Bank tellers are disappearing from Main Street.
They’re not, however, disappearing from banks. At least not yet. As banks go the way of fast food, gas stations, and supermarkets in replacing customer service staff with automated and self-service alternatives, the role of the bank teller has changed.
Where the bank branches still stand as a brick-and-mortar presence, the tellers have started coming out from behind the window with smartphone or tablet in hand to help customers help themselves.
But with thousands of those branches closing, you’re more likely to find a teller online now. They’ve become the human face of an increasingly virtual world. It’s a role exemplified in Bank of America’s new experiment with hybrid banking, small unstaffed mini-branches that offer a direct link to tellers via video conference. These “robo banks”, however, may be only a temporary refuge from the eventual rise of the banking chatbots.
Bank of America’s Robo Bank
Bank tellers as a collective are in something of a state of limbo. There are plenty of indicators that their jobs should begin rapidly decreasing in the near future—40,000 positions are expected to be lost by 2024.
The carnage, however, hasn’t started just yet.
While more than 8,000 U.S. bank branches have closed over the past decade (an average of more than 150 per state) and more than 90% of transactions now take place online, the number of bank employees has remained relatively stable at more than 2 million people across the country.
This uneasy truce between the in-person and online banking worlds has given Bank of America reason to experiment with automated centers, or “robo banks”. These tiny branches take up a fraction of the floor space of a full branch, but still accommodate the 1 million people who visit Bank of America branches every day by offering a place to sit down face-to-face with bank staff.
Now, though, that staff member is on the other end of a video call. Bank of America has opened three of these mini-banks this year, and each pairs traditional ATM services with the full range of personal services, jus delivered online. It seems like a compromise, however, that can’t last long.
Cashless Society Doesn’t Need Bank Branches
The obvious point of tension in the robo bank setup is that it provides a real world presence for a virtual transaction. Of course it’s nice to have a dedicated, secured place to sit and talk financing, home loans, overdrafts or any other complex banking issues—access to the video conferencing link will surely be granted only by use of a bank card and overlooked by security cameras. However, when that same face-to-face conversation can be had anywhere on a mobile phone it’s hard to imagine banks will keep paying rent for a brick-and-mortar presence.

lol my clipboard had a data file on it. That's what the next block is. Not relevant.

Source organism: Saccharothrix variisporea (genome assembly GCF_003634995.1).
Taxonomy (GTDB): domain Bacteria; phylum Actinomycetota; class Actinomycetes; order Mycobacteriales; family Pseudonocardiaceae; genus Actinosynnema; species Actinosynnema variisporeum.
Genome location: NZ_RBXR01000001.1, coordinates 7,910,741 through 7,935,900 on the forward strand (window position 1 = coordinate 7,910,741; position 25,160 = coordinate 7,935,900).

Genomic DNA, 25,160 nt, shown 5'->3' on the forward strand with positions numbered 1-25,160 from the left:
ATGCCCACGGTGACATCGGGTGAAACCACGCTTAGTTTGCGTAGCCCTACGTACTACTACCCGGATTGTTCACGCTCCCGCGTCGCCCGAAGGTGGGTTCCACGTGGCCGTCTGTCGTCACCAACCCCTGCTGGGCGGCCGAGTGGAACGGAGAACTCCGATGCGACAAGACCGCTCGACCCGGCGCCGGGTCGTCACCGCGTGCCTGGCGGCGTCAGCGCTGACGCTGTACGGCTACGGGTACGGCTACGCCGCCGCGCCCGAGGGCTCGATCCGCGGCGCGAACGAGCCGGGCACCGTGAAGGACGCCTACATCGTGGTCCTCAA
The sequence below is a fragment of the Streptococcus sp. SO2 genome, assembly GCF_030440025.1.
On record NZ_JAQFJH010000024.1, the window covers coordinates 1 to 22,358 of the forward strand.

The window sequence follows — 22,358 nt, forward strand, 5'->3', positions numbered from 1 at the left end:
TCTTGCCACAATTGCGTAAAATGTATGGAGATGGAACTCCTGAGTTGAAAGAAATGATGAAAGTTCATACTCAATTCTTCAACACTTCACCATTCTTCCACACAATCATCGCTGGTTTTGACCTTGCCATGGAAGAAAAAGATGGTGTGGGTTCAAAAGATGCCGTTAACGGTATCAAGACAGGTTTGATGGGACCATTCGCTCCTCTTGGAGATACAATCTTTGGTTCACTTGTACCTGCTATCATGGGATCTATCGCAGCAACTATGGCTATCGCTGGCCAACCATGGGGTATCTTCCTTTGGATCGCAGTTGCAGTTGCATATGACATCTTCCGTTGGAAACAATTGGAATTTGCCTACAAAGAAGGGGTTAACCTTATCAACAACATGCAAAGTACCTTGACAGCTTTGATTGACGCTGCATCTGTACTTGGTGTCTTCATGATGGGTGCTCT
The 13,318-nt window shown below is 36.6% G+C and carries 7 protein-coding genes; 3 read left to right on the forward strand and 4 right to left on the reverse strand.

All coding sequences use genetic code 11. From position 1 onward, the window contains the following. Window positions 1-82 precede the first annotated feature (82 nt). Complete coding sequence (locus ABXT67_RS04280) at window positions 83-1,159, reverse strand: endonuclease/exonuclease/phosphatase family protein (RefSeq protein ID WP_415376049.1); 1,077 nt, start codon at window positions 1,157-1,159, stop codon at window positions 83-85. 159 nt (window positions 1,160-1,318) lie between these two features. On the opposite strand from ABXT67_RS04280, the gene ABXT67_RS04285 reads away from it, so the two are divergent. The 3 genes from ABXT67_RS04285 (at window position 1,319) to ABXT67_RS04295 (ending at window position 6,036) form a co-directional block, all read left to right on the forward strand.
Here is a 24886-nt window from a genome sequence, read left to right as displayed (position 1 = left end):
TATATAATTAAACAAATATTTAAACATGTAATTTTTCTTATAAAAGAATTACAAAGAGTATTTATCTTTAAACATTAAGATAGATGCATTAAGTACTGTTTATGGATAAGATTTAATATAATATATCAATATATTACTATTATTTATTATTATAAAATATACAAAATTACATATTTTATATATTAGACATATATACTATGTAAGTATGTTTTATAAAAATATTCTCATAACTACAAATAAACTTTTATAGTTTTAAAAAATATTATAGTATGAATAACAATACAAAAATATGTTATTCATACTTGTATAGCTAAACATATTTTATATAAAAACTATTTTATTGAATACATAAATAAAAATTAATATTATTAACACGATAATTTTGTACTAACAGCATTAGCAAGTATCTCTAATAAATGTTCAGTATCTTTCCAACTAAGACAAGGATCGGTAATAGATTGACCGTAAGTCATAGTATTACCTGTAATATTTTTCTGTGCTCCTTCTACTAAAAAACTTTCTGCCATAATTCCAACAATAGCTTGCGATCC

Everyone has a mobile phone nowadays, and every phone is just an app away from hosting video calling. Millennials, who make up the largest generational demographic in the U.S., overwhelming support online transactions and when they control America’s purse strings in just a few years the banks are going to be very eager to please them.
There’s no way they’re going to favor making a special trip to the bank over simply finding a quiet spot to make a video call. In such a reality the robo bank would appear to the last gasp of an old world, not the birth of a new one.
Whether or not banks retain a brick-and-mortar presence, traditional bank tellers may also have to compete with chatbots.
Rise of the Bank Bots
The only reason chatbots don’t already dominate our online customer service lives is that they currently have the learning ability of a parrot. Microsoft recently had to withdraw its Tay robot within a day of deployment because it began spouting misogynistic and racist comments.
While the current generation of bots are little more than voice-activated search engines, it would be short-sighted to think they won’t evolve. And quickly. That’d be like our ancestors saying TV would never evolve beyond black and white.
Once the bots develop a little more common sense they’ll be able to handle most of our banking queries, especially since most financial applications and processes are rigidly tied to forms and formulations.
That’s the real bad news for bank tellers. They may have a place of refuge online from the disappearing brick-and-mortar branches, but they’ll be hard-pressed to prove personality and empathy is more of an asset than robot slave labor.
There’s clearly a need for long–term partnerships with individuals and business as financial advisors, but that’s not really the role of the teller. The advent of the robo bank may actually be the last stand of the teller, and they’ve already been pushed out of even the mini-bank branch.